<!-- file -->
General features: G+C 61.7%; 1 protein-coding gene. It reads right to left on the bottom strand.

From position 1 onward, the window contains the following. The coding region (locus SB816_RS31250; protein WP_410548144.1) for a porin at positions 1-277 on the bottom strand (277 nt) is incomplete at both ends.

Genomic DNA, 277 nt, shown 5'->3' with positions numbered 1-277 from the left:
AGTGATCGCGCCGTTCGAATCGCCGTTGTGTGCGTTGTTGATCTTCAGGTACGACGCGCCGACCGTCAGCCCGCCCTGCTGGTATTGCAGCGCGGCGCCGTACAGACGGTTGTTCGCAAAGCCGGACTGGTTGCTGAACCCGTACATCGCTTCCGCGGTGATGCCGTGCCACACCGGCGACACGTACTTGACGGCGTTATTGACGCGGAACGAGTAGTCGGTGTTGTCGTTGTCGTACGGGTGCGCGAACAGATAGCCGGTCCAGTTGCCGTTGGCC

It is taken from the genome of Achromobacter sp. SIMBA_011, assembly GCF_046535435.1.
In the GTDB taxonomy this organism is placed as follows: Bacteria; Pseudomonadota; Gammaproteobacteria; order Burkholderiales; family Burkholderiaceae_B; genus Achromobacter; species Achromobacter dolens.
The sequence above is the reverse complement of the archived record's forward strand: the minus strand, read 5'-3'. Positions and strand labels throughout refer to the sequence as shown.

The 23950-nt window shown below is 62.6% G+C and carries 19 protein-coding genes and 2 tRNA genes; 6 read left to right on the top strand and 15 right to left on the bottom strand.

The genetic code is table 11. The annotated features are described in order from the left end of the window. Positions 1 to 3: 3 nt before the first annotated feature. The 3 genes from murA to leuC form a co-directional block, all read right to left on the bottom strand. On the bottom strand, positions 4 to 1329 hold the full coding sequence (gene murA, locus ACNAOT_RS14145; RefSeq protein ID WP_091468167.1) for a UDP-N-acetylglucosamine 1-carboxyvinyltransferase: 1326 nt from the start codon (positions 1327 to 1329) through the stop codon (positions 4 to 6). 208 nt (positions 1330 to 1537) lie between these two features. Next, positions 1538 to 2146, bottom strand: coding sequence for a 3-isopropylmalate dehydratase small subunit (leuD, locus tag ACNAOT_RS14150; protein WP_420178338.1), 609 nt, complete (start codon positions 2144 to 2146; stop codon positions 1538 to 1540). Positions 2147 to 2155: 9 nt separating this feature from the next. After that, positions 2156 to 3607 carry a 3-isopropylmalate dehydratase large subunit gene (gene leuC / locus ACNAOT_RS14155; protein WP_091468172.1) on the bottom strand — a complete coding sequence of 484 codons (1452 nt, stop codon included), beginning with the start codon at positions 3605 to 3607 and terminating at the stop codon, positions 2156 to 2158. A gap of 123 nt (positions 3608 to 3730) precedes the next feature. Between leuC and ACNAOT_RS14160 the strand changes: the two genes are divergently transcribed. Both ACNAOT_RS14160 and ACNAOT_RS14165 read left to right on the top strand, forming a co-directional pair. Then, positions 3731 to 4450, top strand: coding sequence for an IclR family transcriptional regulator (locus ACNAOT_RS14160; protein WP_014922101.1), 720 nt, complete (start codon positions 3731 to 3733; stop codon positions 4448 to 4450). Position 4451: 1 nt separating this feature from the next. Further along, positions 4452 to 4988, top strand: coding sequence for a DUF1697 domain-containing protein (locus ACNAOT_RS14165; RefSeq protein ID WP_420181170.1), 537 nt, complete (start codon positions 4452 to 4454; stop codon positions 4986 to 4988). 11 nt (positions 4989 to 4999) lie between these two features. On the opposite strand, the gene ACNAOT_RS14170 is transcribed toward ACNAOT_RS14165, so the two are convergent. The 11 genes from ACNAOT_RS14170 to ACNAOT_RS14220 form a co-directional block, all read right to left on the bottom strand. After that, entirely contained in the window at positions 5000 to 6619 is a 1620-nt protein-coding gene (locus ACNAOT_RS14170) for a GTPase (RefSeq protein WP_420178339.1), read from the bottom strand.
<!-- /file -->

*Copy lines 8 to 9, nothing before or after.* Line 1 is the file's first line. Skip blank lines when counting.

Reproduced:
The 23950-nt window shown below is 62.6% G+C and carries 19 protein-coding genes and 2 tRNA genes; 6 read left to right on the top strand and 15 right to left on the bottom strand.

The genetic code is table 11. The annotated features are described in order from the left end of the window. Positions 1 to 3: 3 nt before the first annotated feature. The 3 genes from murA to leuC form a co-directional block, all read right to left on the bottom strand. On the bottom strand, positions 4 to 1329 hold the full coding sequence (gene murA, locus ACNAOT_RS14145; RefSeq protein ID WP_091468167.1) for a UDP-N-acetylglucosamine 1-carboxyvinyltransferase: 1326 nt from the start codon (positions 1327 to 1329) through the stop codon (positions 4 to 6). 208 nt (positions 1330 to 1537) lie between these two features. Next, positions 1538 to 2146, bottom strand: coding sequence for a 3-isopropylmalate dehydratase small subunit (leuD, locus tag ACNAOT_RS14150; protein WP_420178338.1), 609 nt, complete (start codon positions 2144 to 2146; stop codon positions 1538 to 1540). Positions 2147 to 2155: 9 nt separating this feature from the next. After that, positions 2156 to 3607 carry a 3-isopropylmalate dehydratase large subunit gene (gene leuC / locus ACNAOT_RS14155; protein WP_091468172.1) on the bottom strand — a complete coding sequence of 484 codons (1452 nt, stop codon included), beginning with the start codon at positions 3605 to 3607 and terminating at the stop codon, positions 2156 to 2158. A gap of 123 nt (positions 3608 to 3730) precedes the next feature. Between leuC and ACNAOT_RS14160 the strand changes: the two genes are divergently transcribed. Both ACNAOT_RS14160 and ACNAOT_RS14165 read left to right on the top strand, forming a co-directional pair. Then, positions 3731 to 4450, top strand: coding sequence for an IclR family transcriptional regulator (locus ACNAOT_RS14160; protein WP_014922101.1), 720 nt, complete (start codon positions 3731 to 3733; stop codon positions 4448 to 4450). Position 4451: 1 nt separating this feature from the next. Further along, positions 4452 to 4988, top strand: coding sequence for a DUF1697 domain-containing protein (locus ACNAOT_RS14165; RefSeq protein ID WP_420181170.1), 537 nt, complete (start codon positions 4452 to 4454; stop codon positions 4986 to 4988). 11 nt (positions 4989 to 4999) lie between these two features. On the opposite strand, the gene ACNAOT_RS14170 is transcribed toward ACNAOT_RS14165, so the two are convergent. The 11 genes from ACNAOT_RS14170 to ACNAOT_RS14220 form a co-directional block, all read right to left on the bottom strand. After that, entirely contained in the window at positions 5000 to 6619 is a 1620-nt protein-coding gene (locus ACNAOT_RS14170) for a GTPase (RefSeq protein WP_420178339.1), read from the bottom strand.